The coefficient of determination, denoted as R2, is a measure of strength of a given correlation. The value will fall between 0 and 1, with a larger number representing a stronger correlation. There are three ways to calculate the coefficient of determination, though each is not guaranteed to produce the same value. In the scope of linear regressions, however, the values will be the same.
Given the correlation coefficient r, the coefficient of determination is simply r2. Knowing that r falls between -1 and 1, we may easily confirm that R2 falls between 0 and 1.
As an alternative to squaring the correlation coefficient, R2 can be calculated as the ratio of the explained variance to the total variance, or similarly as the complement of the ratio of the unexplained variance to the total variance. (The explained variance is the summation of the squares of the differences of the predicted values and the mean, while the unexplained variance is the summation of the squares of the differences of the true values and the predicted values. For a more intuitive definition, Wikipedia’s discussion on the subject features symbolic and graphical representations to aid the reader.)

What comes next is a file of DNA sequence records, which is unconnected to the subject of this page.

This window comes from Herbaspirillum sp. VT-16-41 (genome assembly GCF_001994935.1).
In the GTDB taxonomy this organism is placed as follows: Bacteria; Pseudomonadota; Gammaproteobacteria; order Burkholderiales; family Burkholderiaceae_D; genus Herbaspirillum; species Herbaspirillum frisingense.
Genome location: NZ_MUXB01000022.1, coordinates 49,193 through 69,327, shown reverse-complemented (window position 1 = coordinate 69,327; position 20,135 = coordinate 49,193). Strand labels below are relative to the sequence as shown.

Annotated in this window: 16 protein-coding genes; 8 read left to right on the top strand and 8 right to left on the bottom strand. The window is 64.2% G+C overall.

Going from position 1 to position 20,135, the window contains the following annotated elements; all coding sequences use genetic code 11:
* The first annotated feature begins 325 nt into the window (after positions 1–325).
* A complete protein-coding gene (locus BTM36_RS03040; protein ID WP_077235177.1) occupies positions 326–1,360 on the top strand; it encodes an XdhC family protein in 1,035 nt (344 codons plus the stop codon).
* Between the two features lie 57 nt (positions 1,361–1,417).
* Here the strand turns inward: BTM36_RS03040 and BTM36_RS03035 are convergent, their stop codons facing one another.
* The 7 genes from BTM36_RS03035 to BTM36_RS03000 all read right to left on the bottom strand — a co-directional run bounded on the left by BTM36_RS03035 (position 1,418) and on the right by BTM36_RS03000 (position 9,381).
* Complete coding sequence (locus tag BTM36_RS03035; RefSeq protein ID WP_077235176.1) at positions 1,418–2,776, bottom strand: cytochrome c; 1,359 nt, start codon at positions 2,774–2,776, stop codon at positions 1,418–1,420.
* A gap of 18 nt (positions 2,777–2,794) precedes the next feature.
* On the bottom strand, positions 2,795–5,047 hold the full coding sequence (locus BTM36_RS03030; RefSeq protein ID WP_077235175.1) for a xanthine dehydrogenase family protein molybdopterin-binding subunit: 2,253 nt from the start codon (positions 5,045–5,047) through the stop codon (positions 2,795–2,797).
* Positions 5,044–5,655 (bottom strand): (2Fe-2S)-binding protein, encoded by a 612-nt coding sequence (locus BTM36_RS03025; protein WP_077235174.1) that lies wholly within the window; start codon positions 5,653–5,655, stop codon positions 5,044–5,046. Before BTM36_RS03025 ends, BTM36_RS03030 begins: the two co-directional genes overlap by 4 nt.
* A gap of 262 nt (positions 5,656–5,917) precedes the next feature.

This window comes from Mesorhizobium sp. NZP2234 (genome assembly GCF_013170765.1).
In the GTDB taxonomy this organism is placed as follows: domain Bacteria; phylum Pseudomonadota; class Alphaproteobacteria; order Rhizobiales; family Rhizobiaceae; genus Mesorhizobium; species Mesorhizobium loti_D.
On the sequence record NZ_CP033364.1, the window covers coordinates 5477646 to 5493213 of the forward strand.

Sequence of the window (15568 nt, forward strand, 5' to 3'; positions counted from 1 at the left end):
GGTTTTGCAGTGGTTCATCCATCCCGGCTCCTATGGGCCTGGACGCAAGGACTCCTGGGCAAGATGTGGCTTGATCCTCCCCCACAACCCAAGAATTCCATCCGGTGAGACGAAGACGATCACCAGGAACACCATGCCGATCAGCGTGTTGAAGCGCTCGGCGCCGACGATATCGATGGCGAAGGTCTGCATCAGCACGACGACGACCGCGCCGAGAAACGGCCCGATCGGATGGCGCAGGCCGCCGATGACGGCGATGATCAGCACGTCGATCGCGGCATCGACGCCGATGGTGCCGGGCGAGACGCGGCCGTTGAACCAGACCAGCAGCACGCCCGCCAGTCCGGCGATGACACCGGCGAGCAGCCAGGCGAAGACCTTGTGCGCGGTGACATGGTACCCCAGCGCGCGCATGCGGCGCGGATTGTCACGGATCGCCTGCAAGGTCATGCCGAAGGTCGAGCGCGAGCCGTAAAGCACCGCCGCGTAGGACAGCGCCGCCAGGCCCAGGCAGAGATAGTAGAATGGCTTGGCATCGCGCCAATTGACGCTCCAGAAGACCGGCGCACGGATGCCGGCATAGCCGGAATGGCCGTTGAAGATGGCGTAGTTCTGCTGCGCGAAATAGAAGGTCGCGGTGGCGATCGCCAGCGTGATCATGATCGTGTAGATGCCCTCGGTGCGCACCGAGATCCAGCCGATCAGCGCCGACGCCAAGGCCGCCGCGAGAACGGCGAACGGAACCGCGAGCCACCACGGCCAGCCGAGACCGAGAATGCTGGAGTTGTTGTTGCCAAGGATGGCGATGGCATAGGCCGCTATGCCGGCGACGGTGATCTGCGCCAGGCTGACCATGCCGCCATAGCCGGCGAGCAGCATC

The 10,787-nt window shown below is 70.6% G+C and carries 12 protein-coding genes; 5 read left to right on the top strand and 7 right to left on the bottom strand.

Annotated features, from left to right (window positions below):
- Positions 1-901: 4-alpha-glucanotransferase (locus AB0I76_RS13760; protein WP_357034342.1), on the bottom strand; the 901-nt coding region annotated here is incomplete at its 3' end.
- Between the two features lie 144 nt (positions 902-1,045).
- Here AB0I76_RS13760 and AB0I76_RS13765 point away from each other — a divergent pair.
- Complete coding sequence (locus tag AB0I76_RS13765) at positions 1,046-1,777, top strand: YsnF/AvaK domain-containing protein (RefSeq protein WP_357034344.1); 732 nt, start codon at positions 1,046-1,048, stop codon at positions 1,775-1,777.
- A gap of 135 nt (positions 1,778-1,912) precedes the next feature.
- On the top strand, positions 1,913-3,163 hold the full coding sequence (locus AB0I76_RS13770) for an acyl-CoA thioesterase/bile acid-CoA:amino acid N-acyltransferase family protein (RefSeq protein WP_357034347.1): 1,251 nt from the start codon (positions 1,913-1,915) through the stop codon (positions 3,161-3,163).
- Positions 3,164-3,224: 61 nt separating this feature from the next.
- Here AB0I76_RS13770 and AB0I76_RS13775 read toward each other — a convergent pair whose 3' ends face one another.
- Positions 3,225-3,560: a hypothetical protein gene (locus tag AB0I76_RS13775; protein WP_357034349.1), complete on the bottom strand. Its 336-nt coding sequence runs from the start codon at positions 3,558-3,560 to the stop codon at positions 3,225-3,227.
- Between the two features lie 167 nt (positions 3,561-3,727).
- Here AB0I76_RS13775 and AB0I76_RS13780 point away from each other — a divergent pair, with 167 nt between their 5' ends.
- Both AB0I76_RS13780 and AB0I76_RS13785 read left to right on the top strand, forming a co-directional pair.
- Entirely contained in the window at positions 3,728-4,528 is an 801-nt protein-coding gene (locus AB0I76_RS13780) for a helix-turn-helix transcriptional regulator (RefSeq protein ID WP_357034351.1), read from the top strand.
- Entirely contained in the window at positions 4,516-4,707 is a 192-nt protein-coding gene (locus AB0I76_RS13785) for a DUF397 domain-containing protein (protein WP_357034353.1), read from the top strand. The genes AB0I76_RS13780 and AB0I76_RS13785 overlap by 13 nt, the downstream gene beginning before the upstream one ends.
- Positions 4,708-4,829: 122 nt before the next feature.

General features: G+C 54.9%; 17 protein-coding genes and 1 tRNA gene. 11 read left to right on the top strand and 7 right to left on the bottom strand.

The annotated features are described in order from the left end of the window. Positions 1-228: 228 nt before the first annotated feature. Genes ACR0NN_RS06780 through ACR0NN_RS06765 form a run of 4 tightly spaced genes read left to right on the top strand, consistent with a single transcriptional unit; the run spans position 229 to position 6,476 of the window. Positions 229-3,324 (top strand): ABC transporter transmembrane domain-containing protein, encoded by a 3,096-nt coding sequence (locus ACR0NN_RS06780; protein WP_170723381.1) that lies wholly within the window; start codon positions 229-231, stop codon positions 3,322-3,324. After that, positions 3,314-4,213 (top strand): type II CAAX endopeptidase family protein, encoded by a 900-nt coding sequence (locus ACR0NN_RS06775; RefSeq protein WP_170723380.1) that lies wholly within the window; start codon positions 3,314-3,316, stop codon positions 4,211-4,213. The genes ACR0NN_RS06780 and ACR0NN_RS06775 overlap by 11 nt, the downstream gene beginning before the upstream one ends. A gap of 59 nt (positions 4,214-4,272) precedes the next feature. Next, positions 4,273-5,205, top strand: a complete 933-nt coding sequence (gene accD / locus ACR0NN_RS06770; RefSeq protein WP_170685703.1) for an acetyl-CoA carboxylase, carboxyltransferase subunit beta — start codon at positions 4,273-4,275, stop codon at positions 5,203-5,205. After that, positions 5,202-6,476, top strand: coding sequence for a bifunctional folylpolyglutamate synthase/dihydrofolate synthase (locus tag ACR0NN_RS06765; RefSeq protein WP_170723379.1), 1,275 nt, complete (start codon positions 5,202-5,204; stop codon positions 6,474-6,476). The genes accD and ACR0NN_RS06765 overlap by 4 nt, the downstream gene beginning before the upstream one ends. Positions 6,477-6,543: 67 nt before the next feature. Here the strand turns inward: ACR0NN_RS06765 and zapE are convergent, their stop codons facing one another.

Since explained and unexplained variances add up to the total variance, the definition of R2 above is simply a ratio, explaining its range from 0 to 1. Of the total variance, a certain portion is “explained” by the inherent variance of the data, i.e. variance of the regression from the mean. The remainder of the variance is “unexplained” and is unwanted, as it is attributed to the inaccuracy of the regression itself, i.e. variance of the regression from the true values. As the explained variance gets closer to the total variance, the value of R2 approaches 1 and the regression becomes a better fit. This discussion offers an illustration of this concept.
For a complete, step-by-step breakdown of all that goes into calculating the coefficient of determination, this YouTube video is a great explanation (albeit very slow-paced).